The summit of G8 leaders at Gleneagles will be policed by the biggest ever UK mobilisation of officers.
Saturday's protest was described by police as 'trouble-free'
Some 10,600 officers from all over the UK will police the summit and related-events around Edinburgh.
Lothian and Borders Police say they are ready to deal with a planned anarchist protest in Edinburgh on Monday.
Meanwhile, almost 100 road sweepers have helped to clean up the city after Saturday's march of an estimated 225,000 anti-poverty protesters.
They made their protest as part of the Make Poverty History campaign as musicians performed in Live 8 concerts around the globe.
The marchers called for the G8 leaders at the summit to make a commitment to tackle poverty in Africa.
People from all walks of life rubbed shoulders with celebrities including actor Pete Postlethwaite, comedian Eddie Izzard and singer Daniel Bedingfield.
The march coincided with the Live 8 concerts in 10 cities around the world, including London.
Lothian and Borders Police paid tribute to the crowd for the trouble-free atmosphere and organisers for their "meticulous planning and co-operation".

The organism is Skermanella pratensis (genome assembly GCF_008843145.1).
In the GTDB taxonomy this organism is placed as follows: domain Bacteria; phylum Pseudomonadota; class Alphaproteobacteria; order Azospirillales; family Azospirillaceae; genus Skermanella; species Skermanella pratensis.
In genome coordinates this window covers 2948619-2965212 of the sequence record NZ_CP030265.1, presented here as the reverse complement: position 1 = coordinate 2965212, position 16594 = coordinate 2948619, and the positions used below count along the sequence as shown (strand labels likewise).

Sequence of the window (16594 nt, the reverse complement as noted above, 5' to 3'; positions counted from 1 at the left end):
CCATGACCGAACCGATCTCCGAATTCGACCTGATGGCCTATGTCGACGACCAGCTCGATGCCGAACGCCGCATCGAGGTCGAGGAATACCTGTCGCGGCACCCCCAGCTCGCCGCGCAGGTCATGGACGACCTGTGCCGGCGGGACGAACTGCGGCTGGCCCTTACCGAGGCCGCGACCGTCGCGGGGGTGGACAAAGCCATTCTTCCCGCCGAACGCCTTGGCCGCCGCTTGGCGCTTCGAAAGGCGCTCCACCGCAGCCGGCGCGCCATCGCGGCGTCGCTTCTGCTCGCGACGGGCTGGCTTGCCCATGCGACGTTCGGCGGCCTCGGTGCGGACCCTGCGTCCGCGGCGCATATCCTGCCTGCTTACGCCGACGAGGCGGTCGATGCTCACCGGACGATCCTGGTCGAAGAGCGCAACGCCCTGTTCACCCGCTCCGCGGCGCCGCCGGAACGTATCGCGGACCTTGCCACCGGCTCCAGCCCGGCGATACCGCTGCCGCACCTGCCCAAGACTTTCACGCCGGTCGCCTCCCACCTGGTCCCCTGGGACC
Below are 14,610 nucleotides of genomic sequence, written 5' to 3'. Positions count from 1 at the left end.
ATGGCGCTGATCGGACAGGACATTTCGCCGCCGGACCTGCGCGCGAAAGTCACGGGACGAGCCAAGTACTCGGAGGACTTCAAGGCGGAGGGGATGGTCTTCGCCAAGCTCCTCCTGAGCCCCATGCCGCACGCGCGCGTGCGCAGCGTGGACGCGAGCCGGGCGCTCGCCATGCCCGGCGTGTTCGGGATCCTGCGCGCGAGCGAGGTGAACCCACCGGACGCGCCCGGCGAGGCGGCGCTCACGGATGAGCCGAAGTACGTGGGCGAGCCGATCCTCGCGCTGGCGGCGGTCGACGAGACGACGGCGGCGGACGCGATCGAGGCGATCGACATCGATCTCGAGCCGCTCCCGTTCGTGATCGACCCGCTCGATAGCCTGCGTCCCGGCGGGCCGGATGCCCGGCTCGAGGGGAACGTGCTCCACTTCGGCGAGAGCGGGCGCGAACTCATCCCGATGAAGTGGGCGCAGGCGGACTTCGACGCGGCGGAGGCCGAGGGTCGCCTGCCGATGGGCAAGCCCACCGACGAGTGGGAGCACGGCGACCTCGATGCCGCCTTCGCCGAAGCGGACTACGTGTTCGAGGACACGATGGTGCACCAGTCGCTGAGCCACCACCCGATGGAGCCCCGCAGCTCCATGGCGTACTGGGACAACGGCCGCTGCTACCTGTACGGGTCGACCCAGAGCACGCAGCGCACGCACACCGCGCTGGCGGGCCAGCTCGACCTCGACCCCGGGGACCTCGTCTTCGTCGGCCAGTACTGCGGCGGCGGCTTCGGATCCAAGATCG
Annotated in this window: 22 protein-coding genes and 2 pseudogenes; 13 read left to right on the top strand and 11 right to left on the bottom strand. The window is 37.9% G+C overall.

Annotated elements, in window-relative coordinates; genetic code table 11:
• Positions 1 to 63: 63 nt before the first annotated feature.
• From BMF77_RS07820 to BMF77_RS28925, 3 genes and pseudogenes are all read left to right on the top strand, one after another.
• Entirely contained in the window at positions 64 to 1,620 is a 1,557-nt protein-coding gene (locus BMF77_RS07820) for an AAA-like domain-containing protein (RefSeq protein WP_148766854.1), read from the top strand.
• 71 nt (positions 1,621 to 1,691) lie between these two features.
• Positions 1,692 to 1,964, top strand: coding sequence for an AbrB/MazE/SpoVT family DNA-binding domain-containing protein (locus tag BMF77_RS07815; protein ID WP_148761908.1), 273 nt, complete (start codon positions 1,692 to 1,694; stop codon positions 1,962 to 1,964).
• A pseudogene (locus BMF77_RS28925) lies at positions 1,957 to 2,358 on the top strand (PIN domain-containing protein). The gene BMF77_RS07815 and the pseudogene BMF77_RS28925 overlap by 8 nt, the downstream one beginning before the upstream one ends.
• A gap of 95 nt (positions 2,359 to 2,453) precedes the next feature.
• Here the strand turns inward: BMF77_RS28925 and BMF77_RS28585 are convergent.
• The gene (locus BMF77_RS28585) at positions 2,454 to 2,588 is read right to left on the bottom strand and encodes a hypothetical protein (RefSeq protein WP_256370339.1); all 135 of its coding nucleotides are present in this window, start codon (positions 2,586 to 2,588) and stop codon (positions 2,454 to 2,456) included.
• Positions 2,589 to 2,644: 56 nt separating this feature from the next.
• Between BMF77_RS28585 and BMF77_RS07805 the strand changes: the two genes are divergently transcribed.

But a spokesman said they were concerned about the Carnival for Full Enjoyment, due to be held on Monday, because of the prospect of anarchists disrupting the centre of Edinburgh.
The event has the backing of anti-capitalist groups the Wombles and Dissent.
Up to 10,000 people are expected to blockade the Faslane naval base in Clyde in a further anti-G8 event.
On Sunday, Moulin Rouge and Trainspotting star Ewan McGregor launched a three-day children's "C8 summit", organised by Unicef, in Dunblane.
Young delegates from all over the world will draw up a manifesto about issues they think the G8 should address.
Other events staged in Edinburgh on Sunday included a Stop the War Coalition protest and the G8 Alternative Summit where more than 200 international speakers were given a platform.
About 2,000 police officers from England and Wales made their way to Scotland on Sunday with another 4,000 expected before Wednesday.
Officers drafted in from other parts of Scotland take the total number of officers policing the summit, which begins on Wednesday, to 10,600.
Meanwhile, US President George W Bush has ruled out his country's backing for any Kyoto-style deal on climate change at the G8 summit.
He told ITV he was keen to look at new technologies as a way of tackling global warming.
Prime Minister Tony Blair will be looking for deals on climate change and Africa when he hosts the summit.